Results from a systematic review reveal that evidence for the use of deep brain stimulation (DBS) of various targets to promote recovery in patients with disorders of consciousness is based on a “small population of heterogeneous patients”. Ali Rezaei Haddad and colleagues from the University of Oxford, UK, report that in the eight studies analysed, time from injury to stimulation was “significantly variable and problematic”, while evidence supporting the use of DBS in minimally conscious patients following traumatic brain injury is lacking.
Recently published in Neuromodulation: Technology at the Neural Interface, the review was carried out using an array of electronic bibliographic databases to identify the relevant literature. “We included all studies describing applications of DBS on patients in minimally conscious state following traumatic brain injury,” write Haddad and colleagues.
Of the eight studies that were identified, the experience of DBS in 10 patients aged 15–58 was analysed. Acknowledging the variability, Haddad et al write: “The time from injury to simulation ranged from three to 252 months, with the duration of follow-up post-DBS ranging from 10 to 120 months.” While seven patients improved their post-surgical outcome score measures, a descriptive favourable outcome was reported in one patient. A further two patients were reported not to have shown any improvements following the intervention.
Providing an explanation for the variable time until stimulation, the authors highlighted that spontaneous recovery can occur within the first year of injury. However, Haddad and colleagues allude to the fact that spontaneous recovery presents as a “considerable issue” when examining the use of DBS in disorders of consciousness. “It has been reported that over four-fifths of patients who are in a minimally conscious state up to six months’ post-injury achieve spontaneous recovery by ten months. Furthermore, the recovery rates of traumatic brain injury patients are significantly higher when compared to other aetiologies,” write the authors, later acknowledging that while interpreting the results from DBS studies, “it is crucial to take into account the natural progression of this condition, especially at one-year post injury.”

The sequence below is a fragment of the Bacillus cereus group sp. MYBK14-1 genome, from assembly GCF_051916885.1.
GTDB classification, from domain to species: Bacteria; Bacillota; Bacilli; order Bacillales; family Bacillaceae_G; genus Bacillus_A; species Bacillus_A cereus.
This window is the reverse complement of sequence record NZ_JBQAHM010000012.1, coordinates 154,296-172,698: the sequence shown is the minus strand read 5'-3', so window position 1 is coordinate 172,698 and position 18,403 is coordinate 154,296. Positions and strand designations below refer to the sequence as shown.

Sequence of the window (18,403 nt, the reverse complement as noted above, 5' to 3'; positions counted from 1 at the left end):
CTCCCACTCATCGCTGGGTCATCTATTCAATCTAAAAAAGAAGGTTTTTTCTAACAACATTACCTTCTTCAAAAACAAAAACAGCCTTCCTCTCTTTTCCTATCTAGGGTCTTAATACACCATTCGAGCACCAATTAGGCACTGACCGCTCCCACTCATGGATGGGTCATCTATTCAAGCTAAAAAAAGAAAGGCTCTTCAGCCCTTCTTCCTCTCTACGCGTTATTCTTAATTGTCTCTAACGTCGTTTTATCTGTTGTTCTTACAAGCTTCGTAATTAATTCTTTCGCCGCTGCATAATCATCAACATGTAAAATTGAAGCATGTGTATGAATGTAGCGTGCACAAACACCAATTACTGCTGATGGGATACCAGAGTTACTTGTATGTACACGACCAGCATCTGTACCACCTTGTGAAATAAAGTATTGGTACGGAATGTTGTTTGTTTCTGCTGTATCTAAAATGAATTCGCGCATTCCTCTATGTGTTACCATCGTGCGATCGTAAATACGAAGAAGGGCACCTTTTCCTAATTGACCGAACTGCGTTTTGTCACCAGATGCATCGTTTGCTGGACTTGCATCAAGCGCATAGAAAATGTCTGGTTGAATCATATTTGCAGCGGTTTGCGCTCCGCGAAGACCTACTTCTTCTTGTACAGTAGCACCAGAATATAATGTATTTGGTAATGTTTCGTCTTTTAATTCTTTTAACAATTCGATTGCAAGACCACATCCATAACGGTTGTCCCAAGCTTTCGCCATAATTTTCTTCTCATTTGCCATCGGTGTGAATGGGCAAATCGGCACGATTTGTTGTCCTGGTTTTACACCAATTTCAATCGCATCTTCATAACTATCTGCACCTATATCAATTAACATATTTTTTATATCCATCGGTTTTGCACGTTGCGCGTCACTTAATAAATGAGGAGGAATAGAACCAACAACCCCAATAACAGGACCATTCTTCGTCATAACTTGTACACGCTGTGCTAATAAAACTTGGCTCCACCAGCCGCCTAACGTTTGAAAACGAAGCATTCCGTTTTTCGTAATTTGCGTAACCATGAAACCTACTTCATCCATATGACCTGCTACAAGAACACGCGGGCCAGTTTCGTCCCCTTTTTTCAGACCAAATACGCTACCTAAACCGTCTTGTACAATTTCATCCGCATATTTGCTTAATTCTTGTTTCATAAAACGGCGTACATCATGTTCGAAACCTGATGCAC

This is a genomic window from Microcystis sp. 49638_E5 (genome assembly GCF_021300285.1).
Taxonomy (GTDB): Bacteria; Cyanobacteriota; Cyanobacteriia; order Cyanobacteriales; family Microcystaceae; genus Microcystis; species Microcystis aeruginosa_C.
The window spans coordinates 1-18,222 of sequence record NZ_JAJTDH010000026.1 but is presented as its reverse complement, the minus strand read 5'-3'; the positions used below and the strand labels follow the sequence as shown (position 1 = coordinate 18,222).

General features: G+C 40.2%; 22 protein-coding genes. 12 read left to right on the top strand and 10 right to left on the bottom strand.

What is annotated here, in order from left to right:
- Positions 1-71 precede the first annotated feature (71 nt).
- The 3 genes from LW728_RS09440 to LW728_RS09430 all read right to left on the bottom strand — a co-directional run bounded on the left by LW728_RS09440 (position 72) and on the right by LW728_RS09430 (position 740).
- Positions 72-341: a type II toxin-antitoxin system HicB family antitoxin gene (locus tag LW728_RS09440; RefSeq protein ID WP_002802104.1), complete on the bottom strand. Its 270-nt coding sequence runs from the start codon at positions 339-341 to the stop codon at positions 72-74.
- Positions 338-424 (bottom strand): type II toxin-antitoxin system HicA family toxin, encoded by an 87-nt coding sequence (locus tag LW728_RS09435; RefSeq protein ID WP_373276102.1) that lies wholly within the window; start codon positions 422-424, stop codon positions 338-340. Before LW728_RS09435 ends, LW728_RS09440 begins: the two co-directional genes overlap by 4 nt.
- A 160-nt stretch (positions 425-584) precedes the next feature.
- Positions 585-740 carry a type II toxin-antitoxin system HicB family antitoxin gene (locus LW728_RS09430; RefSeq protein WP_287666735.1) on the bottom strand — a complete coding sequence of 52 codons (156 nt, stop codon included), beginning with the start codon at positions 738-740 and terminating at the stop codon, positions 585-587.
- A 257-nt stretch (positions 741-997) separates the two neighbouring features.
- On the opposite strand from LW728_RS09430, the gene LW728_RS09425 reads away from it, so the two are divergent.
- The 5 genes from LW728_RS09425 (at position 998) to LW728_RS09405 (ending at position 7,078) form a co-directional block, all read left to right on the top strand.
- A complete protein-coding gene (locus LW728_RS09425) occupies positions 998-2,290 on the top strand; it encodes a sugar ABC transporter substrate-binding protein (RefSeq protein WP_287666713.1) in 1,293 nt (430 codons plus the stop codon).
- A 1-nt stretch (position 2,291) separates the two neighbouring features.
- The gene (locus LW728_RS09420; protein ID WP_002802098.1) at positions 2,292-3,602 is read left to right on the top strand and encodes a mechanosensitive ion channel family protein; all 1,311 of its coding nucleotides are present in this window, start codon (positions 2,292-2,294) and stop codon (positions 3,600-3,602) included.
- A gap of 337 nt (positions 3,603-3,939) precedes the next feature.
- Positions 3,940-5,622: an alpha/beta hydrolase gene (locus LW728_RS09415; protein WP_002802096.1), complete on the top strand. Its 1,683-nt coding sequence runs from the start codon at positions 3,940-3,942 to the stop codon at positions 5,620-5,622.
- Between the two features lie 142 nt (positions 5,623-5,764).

In light of the findings, Haddad et al write: “This review suggests that future studies should attempt to adopt a patient-specific selection criterion rather than condition specific due to inaccuracies associated with the clinical diagnosis and different behavioural profiles of patients in minimally conscious state.” In addition, they put forward that patients should be randomised into stimulation and non-stimulation groups, and subsequently followed up for two to four years.
“Although some patients showed promising results in validated outcome measures, we conclude that the evidence supporting the use of DBS in minimally conscious state patients following traumatic brain injury is not sufficient as there is a lack of well-designed trials due to the challenges associated with this condition,” surmise Haddad and the team. Furthermore, they allude to the fact that despite the decreasing mortality rate associated with traumatic brain injury, the number of patients enduring long-term consequences of this injury, such as poor functional survival outcomes—including disordered consciousness—is on the rise. And, according to the authors, advances in neurosurgery and cute critical care only aids the acceleration of this figure.
Thus, referring to traumatic brain injury as a “silent epidemic” on a global scale, Haddad and colleagues maintain the importance of the need for interventions to reduce its incidence alongside improving the associated mortalities.